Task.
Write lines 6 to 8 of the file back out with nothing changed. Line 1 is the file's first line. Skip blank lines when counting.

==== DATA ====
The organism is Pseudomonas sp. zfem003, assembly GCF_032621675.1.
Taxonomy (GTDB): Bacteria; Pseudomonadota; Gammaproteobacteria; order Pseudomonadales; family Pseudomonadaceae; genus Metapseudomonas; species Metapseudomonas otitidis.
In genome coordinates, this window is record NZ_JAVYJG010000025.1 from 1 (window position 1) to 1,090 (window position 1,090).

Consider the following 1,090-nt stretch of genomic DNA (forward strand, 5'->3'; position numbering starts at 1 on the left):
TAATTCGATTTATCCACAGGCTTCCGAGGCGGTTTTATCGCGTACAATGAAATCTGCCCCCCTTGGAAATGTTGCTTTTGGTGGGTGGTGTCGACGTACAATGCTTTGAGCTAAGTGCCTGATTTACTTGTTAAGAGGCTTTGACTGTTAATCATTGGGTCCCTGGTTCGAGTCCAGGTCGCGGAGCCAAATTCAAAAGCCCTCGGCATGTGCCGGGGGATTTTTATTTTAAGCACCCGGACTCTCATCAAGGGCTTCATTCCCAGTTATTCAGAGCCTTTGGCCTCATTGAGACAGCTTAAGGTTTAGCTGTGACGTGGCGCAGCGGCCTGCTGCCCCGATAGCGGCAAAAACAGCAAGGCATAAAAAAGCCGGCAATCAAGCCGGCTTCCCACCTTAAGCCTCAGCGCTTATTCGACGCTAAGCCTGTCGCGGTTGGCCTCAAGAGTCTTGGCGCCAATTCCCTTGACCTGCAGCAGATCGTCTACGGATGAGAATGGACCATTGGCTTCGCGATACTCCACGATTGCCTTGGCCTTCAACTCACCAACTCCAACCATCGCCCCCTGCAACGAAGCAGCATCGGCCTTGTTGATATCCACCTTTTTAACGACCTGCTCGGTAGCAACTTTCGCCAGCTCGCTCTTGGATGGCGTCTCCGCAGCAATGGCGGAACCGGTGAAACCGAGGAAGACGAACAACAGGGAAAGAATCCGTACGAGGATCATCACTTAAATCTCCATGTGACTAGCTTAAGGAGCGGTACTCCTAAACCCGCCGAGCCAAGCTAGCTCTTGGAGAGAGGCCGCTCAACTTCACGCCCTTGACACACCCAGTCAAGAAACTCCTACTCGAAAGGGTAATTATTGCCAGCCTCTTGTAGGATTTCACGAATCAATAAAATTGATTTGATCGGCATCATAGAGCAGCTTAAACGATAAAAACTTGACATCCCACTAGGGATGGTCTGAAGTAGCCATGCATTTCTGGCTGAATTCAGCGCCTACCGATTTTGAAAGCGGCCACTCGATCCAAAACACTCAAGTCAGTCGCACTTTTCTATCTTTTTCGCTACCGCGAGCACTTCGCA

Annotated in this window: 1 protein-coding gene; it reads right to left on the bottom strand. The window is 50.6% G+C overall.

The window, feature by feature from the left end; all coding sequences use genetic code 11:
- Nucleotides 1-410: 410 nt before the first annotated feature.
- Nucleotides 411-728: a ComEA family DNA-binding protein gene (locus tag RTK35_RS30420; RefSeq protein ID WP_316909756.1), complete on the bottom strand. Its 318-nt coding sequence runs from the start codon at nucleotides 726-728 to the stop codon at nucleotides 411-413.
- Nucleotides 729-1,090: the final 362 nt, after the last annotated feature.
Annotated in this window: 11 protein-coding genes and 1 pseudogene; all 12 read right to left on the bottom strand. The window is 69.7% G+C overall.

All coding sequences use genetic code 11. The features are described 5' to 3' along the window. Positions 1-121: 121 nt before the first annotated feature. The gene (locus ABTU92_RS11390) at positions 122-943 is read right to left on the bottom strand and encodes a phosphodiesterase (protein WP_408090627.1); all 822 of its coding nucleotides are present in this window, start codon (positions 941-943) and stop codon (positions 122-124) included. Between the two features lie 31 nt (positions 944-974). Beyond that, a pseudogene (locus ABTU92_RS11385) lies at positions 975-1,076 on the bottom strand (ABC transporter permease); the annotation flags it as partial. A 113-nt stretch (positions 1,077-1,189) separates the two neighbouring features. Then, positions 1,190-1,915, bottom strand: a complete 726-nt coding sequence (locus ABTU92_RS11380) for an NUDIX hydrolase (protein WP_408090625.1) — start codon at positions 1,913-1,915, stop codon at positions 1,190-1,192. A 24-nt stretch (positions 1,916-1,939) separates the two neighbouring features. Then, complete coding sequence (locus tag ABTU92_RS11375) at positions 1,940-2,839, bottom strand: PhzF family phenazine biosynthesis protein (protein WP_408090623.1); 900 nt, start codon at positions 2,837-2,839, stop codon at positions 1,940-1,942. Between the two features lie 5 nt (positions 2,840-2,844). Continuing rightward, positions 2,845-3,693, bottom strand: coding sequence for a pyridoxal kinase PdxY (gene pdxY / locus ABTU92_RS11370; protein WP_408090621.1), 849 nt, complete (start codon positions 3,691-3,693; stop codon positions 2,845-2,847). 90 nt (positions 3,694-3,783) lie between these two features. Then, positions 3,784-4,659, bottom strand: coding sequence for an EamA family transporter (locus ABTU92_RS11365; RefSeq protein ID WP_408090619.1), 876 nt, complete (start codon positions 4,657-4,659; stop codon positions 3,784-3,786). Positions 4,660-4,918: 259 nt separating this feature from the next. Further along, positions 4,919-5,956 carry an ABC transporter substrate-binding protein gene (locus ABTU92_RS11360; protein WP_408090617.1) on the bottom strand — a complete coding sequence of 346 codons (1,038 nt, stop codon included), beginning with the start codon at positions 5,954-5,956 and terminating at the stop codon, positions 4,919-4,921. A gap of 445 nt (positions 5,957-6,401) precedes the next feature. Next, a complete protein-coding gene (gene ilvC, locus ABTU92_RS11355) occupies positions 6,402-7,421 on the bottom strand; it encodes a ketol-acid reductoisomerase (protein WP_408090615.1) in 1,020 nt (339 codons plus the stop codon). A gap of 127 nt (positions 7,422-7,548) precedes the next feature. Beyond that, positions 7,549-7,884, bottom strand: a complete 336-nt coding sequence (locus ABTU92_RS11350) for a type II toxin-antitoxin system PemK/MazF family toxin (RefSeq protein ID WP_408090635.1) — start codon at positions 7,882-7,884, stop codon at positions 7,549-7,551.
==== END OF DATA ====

Annotated in this window: 1 protein-coding gene; it reads right to left on the bottom strand. The window is 50.6% G+C overall.

The window, feature by feature from the left end; all coding sequences use genetic code 11:
- Nucleotides 1-410: 410 nt before the first annotated feature.